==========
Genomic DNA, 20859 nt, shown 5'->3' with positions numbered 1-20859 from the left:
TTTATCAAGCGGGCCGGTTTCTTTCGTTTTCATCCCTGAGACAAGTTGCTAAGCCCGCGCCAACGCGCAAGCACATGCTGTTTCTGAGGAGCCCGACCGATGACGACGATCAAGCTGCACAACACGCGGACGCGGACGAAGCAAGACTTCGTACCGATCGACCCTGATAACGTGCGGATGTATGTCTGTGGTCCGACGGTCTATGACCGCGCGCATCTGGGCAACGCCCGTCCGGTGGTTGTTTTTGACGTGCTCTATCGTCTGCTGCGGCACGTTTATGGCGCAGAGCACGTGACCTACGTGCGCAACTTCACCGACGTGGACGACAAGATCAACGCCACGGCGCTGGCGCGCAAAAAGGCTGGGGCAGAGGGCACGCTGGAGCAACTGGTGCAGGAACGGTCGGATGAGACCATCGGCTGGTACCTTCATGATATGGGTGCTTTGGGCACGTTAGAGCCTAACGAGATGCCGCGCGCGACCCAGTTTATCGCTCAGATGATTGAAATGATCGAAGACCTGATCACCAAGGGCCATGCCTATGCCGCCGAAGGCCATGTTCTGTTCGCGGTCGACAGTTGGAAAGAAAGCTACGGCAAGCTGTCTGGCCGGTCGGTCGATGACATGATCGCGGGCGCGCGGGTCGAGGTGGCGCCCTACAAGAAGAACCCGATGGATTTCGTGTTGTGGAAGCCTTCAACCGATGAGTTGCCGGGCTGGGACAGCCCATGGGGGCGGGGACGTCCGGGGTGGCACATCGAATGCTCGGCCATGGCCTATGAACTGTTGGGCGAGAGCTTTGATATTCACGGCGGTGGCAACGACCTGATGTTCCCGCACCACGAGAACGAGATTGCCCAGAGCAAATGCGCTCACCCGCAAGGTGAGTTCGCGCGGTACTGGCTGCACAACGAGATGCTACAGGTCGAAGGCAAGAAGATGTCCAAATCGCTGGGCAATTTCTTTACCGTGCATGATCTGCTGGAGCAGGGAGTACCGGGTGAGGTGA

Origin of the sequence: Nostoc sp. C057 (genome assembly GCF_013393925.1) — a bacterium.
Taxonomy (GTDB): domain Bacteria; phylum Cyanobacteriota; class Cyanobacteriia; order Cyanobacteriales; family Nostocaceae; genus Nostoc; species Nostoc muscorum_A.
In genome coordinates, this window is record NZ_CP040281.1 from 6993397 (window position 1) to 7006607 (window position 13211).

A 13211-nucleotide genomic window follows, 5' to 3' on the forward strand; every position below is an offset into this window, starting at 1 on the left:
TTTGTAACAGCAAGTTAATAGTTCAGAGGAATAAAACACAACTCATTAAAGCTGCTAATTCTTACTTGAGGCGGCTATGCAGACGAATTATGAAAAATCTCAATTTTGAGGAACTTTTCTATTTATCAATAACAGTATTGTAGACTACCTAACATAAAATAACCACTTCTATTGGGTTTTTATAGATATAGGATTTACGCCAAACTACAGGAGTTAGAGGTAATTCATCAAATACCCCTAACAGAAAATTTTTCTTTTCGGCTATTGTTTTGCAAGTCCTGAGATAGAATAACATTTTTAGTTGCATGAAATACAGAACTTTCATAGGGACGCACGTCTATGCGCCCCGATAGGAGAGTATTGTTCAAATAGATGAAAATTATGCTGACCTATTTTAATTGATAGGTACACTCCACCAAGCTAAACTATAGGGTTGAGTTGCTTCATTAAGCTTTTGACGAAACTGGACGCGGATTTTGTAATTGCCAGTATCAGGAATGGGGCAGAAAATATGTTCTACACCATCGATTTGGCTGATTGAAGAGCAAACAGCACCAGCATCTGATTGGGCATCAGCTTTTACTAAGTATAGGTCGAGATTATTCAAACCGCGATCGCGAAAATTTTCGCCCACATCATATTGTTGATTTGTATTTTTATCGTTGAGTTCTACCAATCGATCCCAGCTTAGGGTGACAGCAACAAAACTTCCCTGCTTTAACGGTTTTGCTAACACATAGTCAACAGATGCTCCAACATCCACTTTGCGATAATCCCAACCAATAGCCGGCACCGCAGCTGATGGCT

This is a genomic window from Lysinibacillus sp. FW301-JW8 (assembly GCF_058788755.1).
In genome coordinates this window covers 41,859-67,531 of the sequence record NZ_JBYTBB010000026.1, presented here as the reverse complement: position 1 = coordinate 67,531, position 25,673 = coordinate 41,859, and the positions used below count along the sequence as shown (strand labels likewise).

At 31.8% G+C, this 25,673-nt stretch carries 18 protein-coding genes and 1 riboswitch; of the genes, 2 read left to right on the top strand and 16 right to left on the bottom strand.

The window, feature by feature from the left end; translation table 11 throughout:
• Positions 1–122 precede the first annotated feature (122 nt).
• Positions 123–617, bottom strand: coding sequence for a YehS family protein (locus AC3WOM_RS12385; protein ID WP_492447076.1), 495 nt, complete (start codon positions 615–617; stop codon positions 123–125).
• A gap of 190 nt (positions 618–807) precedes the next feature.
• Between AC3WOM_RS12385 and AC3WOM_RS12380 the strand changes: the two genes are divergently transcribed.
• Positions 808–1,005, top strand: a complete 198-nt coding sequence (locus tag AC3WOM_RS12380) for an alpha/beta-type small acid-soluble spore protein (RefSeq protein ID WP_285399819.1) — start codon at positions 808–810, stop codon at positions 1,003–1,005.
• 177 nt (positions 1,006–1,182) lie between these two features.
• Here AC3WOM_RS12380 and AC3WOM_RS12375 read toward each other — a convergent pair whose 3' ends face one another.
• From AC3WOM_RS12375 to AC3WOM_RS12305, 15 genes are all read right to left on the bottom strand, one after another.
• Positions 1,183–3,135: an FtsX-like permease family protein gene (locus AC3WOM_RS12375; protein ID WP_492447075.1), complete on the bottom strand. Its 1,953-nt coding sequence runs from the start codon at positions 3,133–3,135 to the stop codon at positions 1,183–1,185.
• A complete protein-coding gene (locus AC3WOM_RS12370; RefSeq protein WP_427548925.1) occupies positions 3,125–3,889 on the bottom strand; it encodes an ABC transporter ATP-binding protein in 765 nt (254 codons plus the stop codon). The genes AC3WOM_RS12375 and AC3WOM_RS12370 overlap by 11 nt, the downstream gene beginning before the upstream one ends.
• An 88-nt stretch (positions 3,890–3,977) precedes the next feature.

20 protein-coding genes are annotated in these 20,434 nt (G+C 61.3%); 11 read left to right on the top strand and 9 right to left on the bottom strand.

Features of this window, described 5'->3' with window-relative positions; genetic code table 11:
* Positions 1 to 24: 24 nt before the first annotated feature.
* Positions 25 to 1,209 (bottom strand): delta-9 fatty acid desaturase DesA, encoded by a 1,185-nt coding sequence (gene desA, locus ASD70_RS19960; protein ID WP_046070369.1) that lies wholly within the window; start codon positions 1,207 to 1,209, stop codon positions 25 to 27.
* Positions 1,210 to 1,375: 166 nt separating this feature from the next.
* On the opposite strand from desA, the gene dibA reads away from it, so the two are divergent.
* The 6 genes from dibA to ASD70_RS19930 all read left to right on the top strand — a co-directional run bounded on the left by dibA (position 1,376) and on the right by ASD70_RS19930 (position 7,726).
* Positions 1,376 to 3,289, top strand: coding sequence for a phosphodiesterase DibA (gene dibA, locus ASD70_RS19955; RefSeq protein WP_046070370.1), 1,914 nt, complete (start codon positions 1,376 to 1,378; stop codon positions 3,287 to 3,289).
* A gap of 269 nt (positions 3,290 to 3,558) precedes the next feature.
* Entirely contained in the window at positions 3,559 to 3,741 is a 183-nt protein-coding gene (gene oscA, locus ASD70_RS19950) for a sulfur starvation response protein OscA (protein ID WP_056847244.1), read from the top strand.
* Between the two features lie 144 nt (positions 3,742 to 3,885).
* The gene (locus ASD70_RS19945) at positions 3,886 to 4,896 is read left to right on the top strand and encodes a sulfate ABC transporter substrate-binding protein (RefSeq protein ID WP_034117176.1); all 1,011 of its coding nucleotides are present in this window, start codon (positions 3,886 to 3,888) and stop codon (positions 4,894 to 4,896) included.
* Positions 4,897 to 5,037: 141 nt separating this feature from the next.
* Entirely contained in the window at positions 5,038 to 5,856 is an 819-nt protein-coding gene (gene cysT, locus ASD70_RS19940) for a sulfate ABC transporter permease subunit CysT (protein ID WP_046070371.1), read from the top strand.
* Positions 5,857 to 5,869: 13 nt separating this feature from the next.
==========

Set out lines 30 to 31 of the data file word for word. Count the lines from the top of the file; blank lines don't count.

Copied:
* Positions 1,376 to 3,289, top strand: coding sequence for a phosphodiesterase DibA (gene dibA, locus ASD70_RS19955; RefSeq protein WP_046070370.1), 1,914 nt, complete (start codon positions 1,376 to 1,378; stop codon positions 3,287 to 3,289).
* A gap of 269 nt (positions 3,290 to 3,558) precedes the next feature.